Mobile World Congress (MWC) kicks off next week, but ahead of the big event LG announces a quartet of mid-range Android handsets. Each of the four phones runs Android 5.0 Lollipop and each is available in LTE and 3G variants -- the former has a metal rear cover, and the latter's is plastic.
The Magna, Spirit, Leon and Joy all share something of a similar look and LG describes the range as combining the "perfect balance of style and usability". At the top of the current batch is the LG Magna, which boasts a 5-inch screen, 1.2GHz or 1.3GHz quad core CPU (exact specs are region-dependent), 1GB RAM and 8GB of storage.
With Microsoft’s recent unveiling of the Hololens, Windows 10, and the new Spartan browser, many commentators are suggesting that the software giant is finally getting back to a proactive, rather than reactive, approach to the market. Some would even go as far as to suggest Microsoft are now attempting to be 'cool' akin to their trendy rivals. Microsoft’s entrance into the Smartphone arena, however, was anything but proactive or cool.
Lagging behind the innovations of rivals, it’s fair to say Microsoft’s attempts to establish themselves have previously been somewhat overshadowed by the likes of Apple and Android’s continued dominance. The Lumia 535 certainly isn’t as revolutionary as the Hololens, but neither is it necessarily a reactive creation by Microsoft. Rather, Microsoft’s attempts to develop an affordable smartphone is a proactive approach and there’s much to be admired about the Lumia 535; given its $132 price tag. It’s certainly progress on its predecessor, the 530, and its sleek design is pretty cool. Granted, the phone has its flaws and it isn’t ground-breaking in any way, but it is refreshing for the other thing it won’t break, namely, your bank account.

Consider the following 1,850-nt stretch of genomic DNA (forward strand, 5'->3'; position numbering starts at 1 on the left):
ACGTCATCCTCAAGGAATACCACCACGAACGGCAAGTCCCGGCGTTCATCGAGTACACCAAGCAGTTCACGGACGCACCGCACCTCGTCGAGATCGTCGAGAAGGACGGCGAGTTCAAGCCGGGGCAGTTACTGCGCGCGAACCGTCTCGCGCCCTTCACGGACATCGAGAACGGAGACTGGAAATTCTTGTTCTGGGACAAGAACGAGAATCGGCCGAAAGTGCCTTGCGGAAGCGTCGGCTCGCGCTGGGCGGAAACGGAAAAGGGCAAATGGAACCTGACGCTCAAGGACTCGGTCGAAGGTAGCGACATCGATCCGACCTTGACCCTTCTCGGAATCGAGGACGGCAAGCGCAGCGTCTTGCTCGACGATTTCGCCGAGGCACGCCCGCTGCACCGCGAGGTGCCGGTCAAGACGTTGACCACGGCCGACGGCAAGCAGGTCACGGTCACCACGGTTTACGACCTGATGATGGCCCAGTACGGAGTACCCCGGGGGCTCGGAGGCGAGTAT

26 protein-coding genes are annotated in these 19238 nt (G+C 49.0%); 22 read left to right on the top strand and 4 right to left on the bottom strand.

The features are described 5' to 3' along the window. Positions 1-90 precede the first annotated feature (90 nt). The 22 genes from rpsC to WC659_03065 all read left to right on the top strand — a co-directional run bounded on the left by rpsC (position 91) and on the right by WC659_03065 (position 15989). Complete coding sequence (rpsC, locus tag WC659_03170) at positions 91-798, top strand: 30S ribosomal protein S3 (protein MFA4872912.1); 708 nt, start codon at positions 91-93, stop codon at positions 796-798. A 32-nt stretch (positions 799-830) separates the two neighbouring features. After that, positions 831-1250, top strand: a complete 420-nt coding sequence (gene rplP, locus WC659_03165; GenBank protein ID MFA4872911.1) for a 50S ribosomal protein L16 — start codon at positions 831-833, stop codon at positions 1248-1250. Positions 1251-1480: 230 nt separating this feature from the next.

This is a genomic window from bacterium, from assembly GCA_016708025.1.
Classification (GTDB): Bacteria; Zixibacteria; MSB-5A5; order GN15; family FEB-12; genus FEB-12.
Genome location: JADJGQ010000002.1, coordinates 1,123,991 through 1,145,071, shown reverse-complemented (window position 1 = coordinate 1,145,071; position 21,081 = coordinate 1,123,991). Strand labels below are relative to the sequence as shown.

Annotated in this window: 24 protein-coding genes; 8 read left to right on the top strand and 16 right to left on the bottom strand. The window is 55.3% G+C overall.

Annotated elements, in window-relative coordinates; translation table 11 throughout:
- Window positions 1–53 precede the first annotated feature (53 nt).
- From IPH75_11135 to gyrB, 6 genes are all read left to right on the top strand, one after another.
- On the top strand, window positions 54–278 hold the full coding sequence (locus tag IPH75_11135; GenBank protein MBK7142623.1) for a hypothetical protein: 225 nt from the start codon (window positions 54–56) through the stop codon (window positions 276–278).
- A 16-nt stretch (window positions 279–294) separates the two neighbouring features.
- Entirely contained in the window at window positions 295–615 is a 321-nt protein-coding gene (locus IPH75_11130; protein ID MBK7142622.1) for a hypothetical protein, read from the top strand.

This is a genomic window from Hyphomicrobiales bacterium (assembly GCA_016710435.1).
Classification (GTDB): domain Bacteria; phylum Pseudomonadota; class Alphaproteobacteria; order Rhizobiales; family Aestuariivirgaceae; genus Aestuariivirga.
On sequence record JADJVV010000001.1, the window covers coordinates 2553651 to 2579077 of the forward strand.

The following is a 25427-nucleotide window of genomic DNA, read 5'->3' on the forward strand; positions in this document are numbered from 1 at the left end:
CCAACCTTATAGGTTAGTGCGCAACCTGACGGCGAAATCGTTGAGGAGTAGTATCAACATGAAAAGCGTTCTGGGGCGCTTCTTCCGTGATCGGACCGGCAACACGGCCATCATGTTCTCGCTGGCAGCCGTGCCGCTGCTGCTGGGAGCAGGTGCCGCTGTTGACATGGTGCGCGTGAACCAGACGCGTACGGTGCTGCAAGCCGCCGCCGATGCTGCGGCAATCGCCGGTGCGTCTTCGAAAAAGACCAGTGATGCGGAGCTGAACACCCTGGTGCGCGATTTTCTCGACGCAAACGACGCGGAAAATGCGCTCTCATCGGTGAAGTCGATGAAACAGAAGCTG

A San Francisco judge has dismissed a class action against Google's alleged monopolizing of searches on Android devices. Gary Feitelson and Daniel McKee brought a case against Google saying that the search giant was being anticompetitive by forging agreements with handset makers that made Google search the default search engine.
The company faces similar charges in Russia where the country's leading search engine, Yandex, has made a similar complaint to the Federal Antimonopoly Service. In Europe Google has just agreed to regular audits to ensure it complies with Data Protection Authority measures in Italy, and Friday's ruling in its favor in the Northern District of California will come as some welcome good news.
Who hasn't used their cell phone as a flashlight? Drop your key as you get out of the car at night and it makes sense to reach into your pocket, pull out your handset and search using the light from your screen. If you're really organized you'll have a flashlight app installed, but when you need a source of light quickly, fiddling with the menu can be a little too... er... fiddly.
Well fiddle no more. If your phone is kitted out with Android 5 Lollipop there's no need to navigate menus, or even have a dedicated flashlight app installed. Google has helpfully integrated a flashlight feature into the latest version of its mobile OS which can be activated with your voice.
We've known each other for a long time, you were called Orange when I first got to know you. A work colleague said we'd be good together and he was right. We've been through more than 12 years and five pay as you go mobile phones together. Then you decided to change your name to EE. What's in a name? I thought, a change to what was shown on the screen of course, but the service seemed the same as before so we carried on and I was still happy. Until I decided I needed a new phone.
Neptune Duo is an interesting smartwatch/smartphone concept that flips our traditional view of the wearable tech on its head. Ask yourself: What’s a smartphone, and what’s a smartwatch?
Most of us (I dare say almost everyone) thinks of a smartphone as a mobile computer, small enough to fit in your pocket, but large enough to watch videos, even movies on it, write emails, chat, talk to your friends, all that jazz.
China’s smartphone market is the largest in the world, but some of the country’s major players including Xiaomi and Lenovo have found that, with the domestic market reaching saturation point, they need to look internationally for further growth.
To celebrate the Chinese New Year we’ve taken a look at ten of the best handsets to emerge from the Asian country.